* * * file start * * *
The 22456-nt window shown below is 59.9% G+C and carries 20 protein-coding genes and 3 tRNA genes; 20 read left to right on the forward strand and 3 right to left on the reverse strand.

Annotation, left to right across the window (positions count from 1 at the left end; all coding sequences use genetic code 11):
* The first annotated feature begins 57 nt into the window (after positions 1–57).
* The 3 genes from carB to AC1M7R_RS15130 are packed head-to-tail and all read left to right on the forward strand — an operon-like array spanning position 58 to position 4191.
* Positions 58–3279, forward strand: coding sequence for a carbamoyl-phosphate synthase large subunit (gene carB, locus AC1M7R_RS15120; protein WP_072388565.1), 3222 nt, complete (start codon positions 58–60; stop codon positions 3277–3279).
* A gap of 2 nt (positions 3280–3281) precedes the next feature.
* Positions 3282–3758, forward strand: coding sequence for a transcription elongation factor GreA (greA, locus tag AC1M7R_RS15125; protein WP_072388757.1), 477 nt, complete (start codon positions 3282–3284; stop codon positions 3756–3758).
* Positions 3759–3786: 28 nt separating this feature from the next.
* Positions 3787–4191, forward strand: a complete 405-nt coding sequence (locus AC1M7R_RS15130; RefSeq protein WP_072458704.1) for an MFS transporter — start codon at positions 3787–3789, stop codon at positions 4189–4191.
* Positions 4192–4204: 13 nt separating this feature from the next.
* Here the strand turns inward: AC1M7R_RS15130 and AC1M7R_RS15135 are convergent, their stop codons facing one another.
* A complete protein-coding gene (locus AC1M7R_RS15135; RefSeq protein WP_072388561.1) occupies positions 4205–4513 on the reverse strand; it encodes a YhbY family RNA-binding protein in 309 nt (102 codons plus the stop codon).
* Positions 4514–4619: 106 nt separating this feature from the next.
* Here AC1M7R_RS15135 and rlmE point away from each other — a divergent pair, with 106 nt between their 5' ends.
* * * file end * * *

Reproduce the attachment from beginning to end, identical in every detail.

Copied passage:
The 22456-nt window shown below is 59.9% G+C and carries 20 protein-coding genes and 3 tRNA genes; 20 read left to right on the forward strand and 3 right to left on the reverse strand.

Annotation, left to right across the window (positions count from 1 at the left end; all coding sequences use genetic code 11):
* The first annotated feature begins 57 nt into the window (after positions 1–57).
* The 3 genes from carB to AC1M7R_RS15130 are packed head-to-tail and all read left to right on the forward strand — an operon-like array spanning position 58 to position 4191.
* Positions 58–3279, forward strand: coding sequence for a carbamoyl-phosphate synthase large subunit (gene carB, locus AC1M7R_RS15120; protein WP_072388565.1), 3222 nt, complete (start codon positions 58–60; stop codon positions 3277–3279).
* A gap of 2 nt (positions 3280–3281) precedes the next feature.
* Positions 3282–3758, forward strand: coding sequence for a transcription elongation factor GreA (greA, locus tag AC1M7R_RS15125; protein WP_072388757.1), 477 nt, complete (start codon positions 3282–3284; stop codon positions 3756–3758).
* Positions 3759–3786: 28 nt separating this feature from the next.
* Positions 3787–4191, forward strand: a complete 405-nt coding sequence (locus AC1M7R_RS15130; RefSeq protein WP_072458704.1) for an MFS transporter — start codon at positions 3787–3789, stop codon at positions 4189–4191.
* Positions 4192–4204: 13 nt separating this feature from the next.
* Here the strand turns inward: AC1M7R_RS15130 and AC1M7R_RS15135 are convergent, their stop codons facing one another.
* A complete protein-coding gene (locus AC1M7R_RS15135; RefSeq protein WP_072388561.1) occupies positions 4205–4513 on the reverse strand; it encodes a YhbY family RNA-binding protein in 309 nt (102 codons plus the stop codon).
* Positions 4514–4619: 106 nt separating this feature from the next.
* Here AC1M7R_RS15135 and rlmE point away from each other — a divergent pair, with 106 nt between their 5' ends.